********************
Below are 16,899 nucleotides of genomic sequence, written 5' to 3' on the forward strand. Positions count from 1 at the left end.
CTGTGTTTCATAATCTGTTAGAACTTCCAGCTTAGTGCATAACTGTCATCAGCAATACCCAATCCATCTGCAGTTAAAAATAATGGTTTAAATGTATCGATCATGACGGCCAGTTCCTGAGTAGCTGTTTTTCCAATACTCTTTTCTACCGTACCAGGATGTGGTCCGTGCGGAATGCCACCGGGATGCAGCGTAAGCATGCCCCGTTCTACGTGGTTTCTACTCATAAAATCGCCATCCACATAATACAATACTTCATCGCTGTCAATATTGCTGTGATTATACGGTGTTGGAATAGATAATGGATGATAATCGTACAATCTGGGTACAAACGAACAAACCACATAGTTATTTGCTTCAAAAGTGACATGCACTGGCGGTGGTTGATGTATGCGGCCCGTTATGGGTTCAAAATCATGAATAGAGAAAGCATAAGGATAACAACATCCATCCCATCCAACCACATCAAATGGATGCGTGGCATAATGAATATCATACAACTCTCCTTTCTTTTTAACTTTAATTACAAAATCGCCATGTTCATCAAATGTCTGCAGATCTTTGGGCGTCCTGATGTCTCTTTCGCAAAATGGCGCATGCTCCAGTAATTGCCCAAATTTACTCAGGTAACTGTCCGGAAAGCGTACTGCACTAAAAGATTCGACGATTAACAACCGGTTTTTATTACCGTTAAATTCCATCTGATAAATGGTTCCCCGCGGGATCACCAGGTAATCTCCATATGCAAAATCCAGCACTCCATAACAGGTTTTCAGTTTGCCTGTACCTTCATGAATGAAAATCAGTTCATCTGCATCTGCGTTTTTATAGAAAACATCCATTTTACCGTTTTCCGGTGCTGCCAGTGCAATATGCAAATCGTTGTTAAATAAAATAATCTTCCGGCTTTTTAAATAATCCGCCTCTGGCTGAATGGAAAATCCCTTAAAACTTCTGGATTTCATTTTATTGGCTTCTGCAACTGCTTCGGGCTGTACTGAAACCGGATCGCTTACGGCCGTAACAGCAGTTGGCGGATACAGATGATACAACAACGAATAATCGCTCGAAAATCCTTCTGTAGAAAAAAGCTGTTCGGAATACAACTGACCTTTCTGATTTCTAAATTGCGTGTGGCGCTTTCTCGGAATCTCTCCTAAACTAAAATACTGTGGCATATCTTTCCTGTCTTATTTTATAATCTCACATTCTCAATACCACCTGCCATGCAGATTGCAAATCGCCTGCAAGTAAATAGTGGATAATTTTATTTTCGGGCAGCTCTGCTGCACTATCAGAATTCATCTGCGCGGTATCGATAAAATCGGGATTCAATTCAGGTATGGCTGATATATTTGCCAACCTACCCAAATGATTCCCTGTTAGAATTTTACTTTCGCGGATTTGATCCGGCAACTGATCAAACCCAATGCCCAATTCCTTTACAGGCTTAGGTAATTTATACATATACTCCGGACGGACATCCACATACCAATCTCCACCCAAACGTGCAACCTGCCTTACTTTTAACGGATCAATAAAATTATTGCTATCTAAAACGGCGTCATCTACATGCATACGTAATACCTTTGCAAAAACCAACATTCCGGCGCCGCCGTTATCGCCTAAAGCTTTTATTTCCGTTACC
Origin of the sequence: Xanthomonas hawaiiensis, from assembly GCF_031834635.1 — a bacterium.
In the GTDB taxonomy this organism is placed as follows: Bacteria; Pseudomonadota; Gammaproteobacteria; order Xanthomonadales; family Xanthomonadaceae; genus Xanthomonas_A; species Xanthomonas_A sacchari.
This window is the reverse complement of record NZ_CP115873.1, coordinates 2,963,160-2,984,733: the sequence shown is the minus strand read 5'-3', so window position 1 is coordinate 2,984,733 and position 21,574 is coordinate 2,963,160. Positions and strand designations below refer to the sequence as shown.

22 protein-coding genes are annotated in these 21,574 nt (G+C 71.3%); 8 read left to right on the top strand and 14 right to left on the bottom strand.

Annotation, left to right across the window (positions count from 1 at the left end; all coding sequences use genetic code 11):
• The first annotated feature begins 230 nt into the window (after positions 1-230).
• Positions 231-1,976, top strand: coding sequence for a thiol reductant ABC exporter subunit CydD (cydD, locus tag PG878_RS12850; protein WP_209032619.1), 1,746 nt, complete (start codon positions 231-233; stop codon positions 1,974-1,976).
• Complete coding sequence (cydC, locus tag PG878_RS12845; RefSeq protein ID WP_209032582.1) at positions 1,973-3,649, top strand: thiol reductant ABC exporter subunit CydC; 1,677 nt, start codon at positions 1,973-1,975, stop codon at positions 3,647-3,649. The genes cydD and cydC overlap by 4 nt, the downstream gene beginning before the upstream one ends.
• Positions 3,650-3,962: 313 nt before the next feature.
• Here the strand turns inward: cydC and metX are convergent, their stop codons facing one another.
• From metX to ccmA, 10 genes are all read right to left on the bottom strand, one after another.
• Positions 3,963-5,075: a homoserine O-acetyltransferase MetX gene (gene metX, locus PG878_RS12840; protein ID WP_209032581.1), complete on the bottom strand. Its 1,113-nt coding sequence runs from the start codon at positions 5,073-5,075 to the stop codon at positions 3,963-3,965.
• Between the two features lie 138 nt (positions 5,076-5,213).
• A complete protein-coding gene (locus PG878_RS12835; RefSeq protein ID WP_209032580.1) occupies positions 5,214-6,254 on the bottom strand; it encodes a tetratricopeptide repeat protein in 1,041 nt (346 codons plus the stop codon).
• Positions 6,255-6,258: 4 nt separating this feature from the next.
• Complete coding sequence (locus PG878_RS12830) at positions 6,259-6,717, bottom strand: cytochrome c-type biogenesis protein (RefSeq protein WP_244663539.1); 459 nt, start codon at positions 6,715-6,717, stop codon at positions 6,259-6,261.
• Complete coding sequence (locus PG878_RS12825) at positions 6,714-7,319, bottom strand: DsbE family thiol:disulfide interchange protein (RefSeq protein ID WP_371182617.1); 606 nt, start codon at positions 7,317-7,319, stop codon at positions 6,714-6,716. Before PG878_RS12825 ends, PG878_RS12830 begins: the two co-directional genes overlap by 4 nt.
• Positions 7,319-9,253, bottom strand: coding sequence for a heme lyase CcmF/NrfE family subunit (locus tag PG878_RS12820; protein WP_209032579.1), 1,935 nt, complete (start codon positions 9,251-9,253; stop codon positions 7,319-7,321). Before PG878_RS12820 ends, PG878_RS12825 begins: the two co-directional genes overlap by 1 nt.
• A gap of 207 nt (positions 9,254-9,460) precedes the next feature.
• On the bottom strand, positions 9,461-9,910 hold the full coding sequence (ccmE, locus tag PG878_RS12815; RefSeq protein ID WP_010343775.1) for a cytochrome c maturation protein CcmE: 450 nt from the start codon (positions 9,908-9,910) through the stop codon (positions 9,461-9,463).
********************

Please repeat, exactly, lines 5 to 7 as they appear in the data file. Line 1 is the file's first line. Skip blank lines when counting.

This window is the reverse complement of record NZ_CP115873.1, coordinates 2,963,160-2,984,733: the sequence shown is the minus strand read 5'-3', so window position 1 is coordinate 2,984,733 and position 21,574 is coordinate 2,963,160. Positions and strand designations below refer to the sequence as shown.

22 protein-coding genes are annotated in these 21,574 nt (G+C 71.3%); 8 read left to right on the top strand and 14 right to left on the bottom strand.

Annotation, left to right across the window (positions count from 1 at the left end; all coding sequences use genetic code 11):